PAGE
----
How do we move forward and unite?
Krista Chavez offers some solutions to promoting love and kindness
This week has been difficult, not only on AU’s campus, but across our great nation. Black femmes are being wrongfully attacked on our campus by students, Black Americans are being shot and killed on camera and protests are breaking out into violence from the east to the west.
My heart is broken. Watching the country I love fall apart in front of my face is so disheartening and watching people wrongfully assault others for no reason leaves me appalled.
As a nation, we are at a turning point. It is our duty as educated Americans to remain strong and resilient. We cannot stay silent, but we cannot allow ourselves to become so emotional that we overlook reality and both sides of all these issues.
In order to keep our hearts and minds whole during this time, I offer the following recommendations to the AU community that is currently struggling.
Talk with those who support you. Nothing calms me down more than just sitting down with my best friend and talking about all my frustrations. If you experience similar feelings, I recommend finding a trusted friend, calling a parent, speaking with a professor or consulting one of AU’s incredible mental health and counseling service professionals.
Go for a walk. If you are watching the news or reading an article and becoming overwhelmed, take a walk around Tenleytown/Cathedral Heights/Glover Park or even take a Metro ride to the monuments. The area in which AU is located offers so much beauty and it can really help you mentally put things into perspective. I know it always helps me.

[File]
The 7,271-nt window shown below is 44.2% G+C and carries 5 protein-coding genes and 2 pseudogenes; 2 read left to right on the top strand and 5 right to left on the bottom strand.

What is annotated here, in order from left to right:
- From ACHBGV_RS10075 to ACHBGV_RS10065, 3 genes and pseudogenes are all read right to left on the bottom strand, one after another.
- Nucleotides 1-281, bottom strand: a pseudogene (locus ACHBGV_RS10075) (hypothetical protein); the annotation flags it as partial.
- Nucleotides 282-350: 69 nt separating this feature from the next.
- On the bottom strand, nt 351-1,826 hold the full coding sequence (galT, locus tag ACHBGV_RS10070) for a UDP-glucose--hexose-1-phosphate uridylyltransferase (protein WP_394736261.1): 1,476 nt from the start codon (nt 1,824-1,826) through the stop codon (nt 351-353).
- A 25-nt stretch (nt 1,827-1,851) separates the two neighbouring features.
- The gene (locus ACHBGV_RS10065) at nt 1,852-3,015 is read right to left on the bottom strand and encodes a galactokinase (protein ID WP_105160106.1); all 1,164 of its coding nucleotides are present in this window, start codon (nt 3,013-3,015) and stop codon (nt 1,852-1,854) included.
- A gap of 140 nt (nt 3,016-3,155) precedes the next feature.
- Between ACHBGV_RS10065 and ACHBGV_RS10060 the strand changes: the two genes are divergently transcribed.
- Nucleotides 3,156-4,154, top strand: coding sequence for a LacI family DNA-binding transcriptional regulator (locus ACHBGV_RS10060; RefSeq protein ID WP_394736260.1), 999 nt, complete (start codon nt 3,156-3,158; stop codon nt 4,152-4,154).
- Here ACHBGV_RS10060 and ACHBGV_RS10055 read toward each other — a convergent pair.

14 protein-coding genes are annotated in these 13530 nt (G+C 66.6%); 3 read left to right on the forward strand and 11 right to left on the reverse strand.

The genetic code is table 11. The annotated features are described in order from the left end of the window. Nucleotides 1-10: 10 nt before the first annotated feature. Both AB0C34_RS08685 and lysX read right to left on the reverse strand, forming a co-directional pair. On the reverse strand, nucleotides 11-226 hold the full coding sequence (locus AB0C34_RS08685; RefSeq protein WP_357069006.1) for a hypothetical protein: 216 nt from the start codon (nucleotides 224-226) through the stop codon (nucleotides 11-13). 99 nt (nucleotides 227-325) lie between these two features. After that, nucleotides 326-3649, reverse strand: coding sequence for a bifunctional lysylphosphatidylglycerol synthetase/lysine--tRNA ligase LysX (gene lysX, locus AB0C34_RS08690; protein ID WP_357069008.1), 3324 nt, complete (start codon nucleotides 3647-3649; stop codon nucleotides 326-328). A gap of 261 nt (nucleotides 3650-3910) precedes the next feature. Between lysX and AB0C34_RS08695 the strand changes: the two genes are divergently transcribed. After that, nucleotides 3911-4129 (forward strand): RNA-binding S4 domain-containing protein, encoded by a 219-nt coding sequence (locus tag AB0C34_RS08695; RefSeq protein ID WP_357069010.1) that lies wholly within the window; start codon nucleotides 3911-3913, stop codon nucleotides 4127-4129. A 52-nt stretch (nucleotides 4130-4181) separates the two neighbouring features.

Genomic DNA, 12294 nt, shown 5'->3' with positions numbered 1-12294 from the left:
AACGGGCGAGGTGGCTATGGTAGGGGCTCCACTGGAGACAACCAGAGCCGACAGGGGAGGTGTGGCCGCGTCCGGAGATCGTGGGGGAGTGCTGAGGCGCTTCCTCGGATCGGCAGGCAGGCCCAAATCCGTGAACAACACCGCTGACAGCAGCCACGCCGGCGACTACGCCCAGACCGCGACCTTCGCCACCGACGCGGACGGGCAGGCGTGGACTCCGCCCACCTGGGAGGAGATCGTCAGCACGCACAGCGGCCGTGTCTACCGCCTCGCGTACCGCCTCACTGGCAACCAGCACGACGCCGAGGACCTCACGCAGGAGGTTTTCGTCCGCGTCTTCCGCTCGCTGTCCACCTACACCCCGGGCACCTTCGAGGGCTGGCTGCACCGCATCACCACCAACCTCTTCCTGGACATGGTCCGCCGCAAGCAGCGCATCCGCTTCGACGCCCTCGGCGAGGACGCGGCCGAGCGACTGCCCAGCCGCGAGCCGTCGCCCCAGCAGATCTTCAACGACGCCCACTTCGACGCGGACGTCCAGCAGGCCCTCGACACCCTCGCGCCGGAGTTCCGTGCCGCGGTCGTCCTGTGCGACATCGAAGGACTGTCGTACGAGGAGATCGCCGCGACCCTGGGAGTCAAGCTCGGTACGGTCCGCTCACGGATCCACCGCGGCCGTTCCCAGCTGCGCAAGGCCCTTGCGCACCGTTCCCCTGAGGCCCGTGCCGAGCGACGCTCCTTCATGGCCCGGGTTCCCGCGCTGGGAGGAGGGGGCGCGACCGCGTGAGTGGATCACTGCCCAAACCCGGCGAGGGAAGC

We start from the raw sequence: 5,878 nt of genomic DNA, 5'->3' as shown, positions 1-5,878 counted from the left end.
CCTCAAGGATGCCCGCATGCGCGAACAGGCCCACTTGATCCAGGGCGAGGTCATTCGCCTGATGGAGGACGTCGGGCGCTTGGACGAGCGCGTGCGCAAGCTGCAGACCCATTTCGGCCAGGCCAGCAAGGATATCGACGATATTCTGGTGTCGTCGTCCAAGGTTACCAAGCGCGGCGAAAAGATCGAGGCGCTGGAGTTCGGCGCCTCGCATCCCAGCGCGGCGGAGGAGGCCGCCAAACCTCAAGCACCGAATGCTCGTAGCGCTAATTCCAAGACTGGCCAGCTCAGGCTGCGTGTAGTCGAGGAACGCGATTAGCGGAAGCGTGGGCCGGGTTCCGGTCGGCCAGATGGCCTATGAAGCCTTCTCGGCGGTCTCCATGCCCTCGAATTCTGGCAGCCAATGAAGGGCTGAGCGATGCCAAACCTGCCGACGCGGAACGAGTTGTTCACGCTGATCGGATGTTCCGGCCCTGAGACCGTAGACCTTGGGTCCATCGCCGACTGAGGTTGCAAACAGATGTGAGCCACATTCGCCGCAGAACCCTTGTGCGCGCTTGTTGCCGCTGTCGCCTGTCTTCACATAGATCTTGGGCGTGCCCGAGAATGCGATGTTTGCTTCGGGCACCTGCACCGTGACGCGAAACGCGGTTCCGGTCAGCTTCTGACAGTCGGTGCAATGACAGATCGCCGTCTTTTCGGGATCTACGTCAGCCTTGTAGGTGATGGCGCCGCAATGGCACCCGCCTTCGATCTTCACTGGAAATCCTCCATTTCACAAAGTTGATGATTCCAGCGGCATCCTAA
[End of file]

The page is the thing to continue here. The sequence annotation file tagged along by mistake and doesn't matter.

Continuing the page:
Do not stop watching. One of the most important lessons I learned from one of my mentors was this statement about adversity, “Always keep your eyes wide open. Don’t be afraid. We are witnessing history, and it is best we memorize it.” We have a duty to remember what really happened behind closed doors. Sometimes topics and issues can be skewed in the media. The way we communicate the truth is necessary for its survival. When times seem hard, we must remember the truth.
I have faith that we can move forward with respect and love as a community. We may not always see eye to eye, but remembering the respect and love we have for each other as people will help us move forward.
Krista Chavez is a junior in the School of Public Affairs and a columnist for The Eagle.
If you or someone you know is seeking support during this time, the Counseling Center offers walk-in hours weekdays from 2 - 4 pm. Additionally, the Center for Diversity and Inclusion is a walk-in resource for all AU students.